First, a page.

Norway rejected EU membership and instead became a member of the European Economic Area ("EEA") and the European Free Trade Area ("EFTA"). It has full access to the EU internal market, but must accept all EU laws without having any power to influence them. It must also allow free movement of persons, contribute to the EU budget, and accept the supervision and control of the EFTA Court.
Switzerland rejected EU and EEA membership but is a member of the EFTA. It has access to the internal market only in selected sectors for which it has concluded some 100 bilateral agreements with the EU and in which it must accept EU laws without having any role in their drafting. Switzerland also makes contributions to the EU budget and must allow free movement of persons.
Turkey has a customs union with the EU. It enjoys only limited access to the internal market for some industrial and agricultural goods, but not in services. Also, Turkey's external customs regime is in line with the one of the EU.
Canada is one of the numerous countries with which the EU has concluded a free trade agreement. Typically, these agreements remove tariffs in trade of goods as well as certain non-tariff barriers in trade of goods and services. Exports to the EU must comply with EU regulations.
As these examples show, there is a direct correlation between the breadth of access to the EU internal market, on the one hand, and the stringency of obligation of the non-member country to accept, without any say, the EU laws and regulations, allow free movement of persons, and contribute to the EU budget, on the other. It seems unlikely that the 27 remaining Member States would agree to deviate from this principle, as it would set a dangerous precedent and incentivize other Member States to break away from the EU or cause Norway or Switzerland to renegotiate their status. Indeed, senior Member State diplomats have already confirmed this.
It seems to us extremely ambitious to expect all required negotiations to be concluded within the two-year period set by Article 50 EU Treaty. If, however, no solution is agreed within that timeframe, and if just one Member State of the EU 27 refuses to agree to extend the time limit for concluding the withdrawal agreement, the UK would automatically become a third country with no special access to the internal market. Its relationship with the EU would then be governed by the rules of the Word Trade Organization. This Sword of Damocles is likely to play a crucial role in the negotiations.
Finally, the EU could not simply grant the UK preferential access in limited areas, since any agreement between the EU and the UK would have to be WTO-compliant.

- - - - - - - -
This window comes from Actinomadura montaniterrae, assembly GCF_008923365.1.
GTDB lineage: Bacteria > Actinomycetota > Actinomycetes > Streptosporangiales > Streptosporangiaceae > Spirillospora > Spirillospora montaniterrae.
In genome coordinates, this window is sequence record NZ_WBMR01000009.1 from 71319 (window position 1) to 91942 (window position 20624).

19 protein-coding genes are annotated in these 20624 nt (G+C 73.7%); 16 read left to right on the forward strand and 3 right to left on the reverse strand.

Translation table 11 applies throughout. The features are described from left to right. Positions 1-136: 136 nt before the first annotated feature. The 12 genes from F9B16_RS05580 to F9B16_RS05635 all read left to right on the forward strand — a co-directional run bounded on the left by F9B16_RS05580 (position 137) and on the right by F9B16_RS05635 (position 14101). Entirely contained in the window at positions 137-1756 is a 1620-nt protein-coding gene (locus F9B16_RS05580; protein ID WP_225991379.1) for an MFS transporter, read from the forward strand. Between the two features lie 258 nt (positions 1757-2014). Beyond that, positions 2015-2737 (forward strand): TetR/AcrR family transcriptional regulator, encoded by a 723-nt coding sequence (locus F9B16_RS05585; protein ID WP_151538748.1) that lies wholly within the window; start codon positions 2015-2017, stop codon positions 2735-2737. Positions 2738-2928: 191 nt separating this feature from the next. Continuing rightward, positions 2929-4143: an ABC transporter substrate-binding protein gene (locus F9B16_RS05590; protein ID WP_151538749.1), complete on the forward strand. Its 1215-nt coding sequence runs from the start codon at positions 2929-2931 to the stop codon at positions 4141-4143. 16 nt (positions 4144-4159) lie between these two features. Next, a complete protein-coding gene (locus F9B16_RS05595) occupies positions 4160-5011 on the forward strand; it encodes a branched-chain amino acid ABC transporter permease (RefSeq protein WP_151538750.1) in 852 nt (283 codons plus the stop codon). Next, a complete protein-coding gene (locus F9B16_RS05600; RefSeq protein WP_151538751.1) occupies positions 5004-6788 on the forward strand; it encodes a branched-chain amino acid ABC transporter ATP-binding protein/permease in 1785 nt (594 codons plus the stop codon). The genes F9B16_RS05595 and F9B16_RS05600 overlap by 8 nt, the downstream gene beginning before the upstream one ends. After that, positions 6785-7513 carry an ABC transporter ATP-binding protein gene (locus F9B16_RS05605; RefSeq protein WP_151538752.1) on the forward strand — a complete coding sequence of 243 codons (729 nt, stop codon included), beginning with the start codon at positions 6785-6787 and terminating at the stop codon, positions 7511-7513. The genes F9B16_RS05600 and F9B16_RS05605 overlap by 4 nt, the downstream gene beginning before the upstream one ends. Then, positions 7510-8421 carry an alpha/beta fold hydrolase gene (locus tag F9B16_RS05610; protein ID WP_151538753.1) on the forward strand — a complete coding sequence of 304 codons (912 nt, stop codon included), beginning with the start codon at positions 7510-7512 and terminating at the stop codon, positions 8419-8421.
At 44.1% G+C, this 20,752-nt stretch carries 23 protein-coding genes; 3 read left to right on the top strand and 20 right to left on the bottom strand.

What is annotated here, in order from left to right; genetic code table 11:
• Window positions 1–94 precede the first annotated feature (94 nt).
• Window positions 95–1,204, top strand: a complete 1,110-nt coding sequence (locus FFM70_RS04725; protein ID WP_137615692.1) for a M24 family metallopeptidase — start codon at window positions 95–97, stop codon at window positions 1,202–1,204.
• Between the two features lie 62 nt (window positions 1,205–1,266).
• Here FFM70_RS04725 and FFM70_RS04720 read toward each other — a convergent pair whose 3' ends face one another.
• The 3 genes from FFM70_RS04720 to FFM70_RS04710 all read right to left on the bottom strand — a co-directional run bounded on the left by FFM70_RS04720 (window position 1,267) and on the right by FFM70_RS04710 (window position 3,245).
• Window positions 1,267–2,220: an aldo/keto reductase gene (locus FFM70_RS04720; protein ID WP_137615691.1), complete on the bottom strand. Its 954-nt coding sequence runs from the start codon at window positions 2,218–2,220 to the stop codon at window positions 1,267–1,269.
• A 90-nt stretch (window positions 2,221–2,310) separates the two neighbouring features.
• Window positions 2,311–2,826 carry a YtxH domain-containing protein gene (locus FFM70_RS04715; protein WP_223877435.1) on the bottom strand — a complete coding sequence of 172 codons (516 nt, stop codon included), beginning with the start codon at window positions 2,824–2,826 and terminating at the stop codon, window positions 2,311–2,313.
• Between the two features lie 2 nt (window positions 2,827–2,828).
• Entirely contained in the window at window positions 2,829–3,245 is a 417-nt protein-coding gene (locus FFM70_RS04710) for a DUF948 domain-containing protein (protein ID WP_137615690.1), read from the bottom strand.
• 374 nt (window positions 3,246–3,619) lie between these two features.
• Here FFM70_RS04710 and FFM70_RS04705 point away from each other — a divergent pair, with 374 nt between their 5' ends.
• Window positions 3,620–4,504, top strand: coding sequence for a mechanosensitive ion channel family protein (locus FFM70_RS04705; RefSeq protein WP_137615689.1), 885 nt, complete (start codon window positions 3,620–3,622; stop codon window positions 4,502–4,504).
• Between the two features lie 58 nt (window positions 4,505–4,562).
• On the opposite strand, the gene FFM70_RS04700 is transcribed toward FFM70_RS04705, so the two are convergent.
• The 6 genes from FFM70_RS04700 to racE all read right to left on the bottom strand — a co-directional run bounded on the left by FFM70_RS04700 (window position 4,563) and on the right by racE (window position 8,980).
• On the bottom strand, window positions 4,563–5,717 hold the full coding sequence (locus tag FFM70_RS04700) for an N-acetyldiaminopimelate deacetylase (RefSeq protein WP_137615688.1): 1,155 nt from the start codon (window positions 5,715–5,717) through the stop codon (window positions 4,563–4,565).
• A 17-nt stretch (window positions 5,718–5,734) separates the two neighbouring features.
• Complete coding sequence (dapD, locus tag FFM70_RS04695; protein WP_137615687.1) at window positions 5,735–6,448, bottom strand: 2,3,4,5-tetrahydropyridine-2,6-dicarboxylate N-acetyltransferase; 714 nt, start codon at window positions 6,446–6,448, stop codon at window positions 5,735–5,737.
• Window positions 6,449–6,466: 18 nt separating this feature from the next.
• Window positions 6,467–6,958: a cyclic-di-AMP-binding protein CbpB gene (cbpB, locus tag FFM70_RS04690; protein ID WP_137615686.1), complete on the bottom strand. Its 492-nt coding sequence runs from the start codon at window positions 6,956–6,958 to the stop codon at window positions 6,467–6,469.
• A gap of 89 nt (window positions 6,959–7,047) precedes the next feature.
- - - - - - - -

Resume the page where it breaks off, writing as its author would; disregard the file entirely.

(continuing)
Internal UK legislation and regulation. There are large areas of the law that are currently regulated by EU regulations, such as Passenger Rights, Data Protection, Customs Laws and Trade Defence. For the vast majority of them, the UK would have to adopt equivalent national legislation. The UK may also have to adopt national legislation on various transitional issues, such as whether EU decisions adopted prior to the UK leaving the EU continue to be legally binding. Finally, the UK has in the past adopted or amended national laws in order to implement numerous EU directives. Just determining where national legislation is required is likely to be a hugely time-consuming exercise.
Negotiations between the UK and the rest of the world. The EU currently has trade and other agreements in place with some 50 countries. Once the UK has left the EU, these agreements will cease to apply to the UK. Until the UK has its own trade agreements in place, its relationships with third countries post-Brexit will be governed only by the rules of the WTO, which are likely to have a negative impact on trade. It seems very unlikely that the UK will be able to conclude a meaningful number of trade agreements while at the same time negotiating its withdrawal from the EU. Trade negotiations are notoriously difficult and time-consuming. The recently concluded agreement between the EU and Canada, for example, took seven years to complete.
IMPACT IN SELECTED AREAS
As discussed above, it is currently wholly uncertain what future relationship the EU 27 and the UK may have. The impact of Brexit on areas such as competition, state aid, trade, and financial markets is, to a large extent, based on speculation and no clear answers can be provided at this time. Much will depend on what internal legislation the UK may adopt, and whether and to what extent it will declare void past legislation implementing EU law.
Brexit will affect the application of competition law both in the EU 27 and the UK. Some of the impact of Brexit on competition law - particularly in respect of merger control - could be mitigated if, for example, the UK were to end up in an EEA-type relationship with the EU, as is the case for Norway.
In the UK. Competition law in the UK is based heavily on EU law. The Competition Act 1998 and subsequent UK statutes effectively enshrine EU competition rules into domestic legislation, accompanied by a high degree of enforcement cooperation between the UK regulator (the Competition & Markets Authority ("CMA")), the European Commission ("EC"), and national competition authorities in other EU Member States.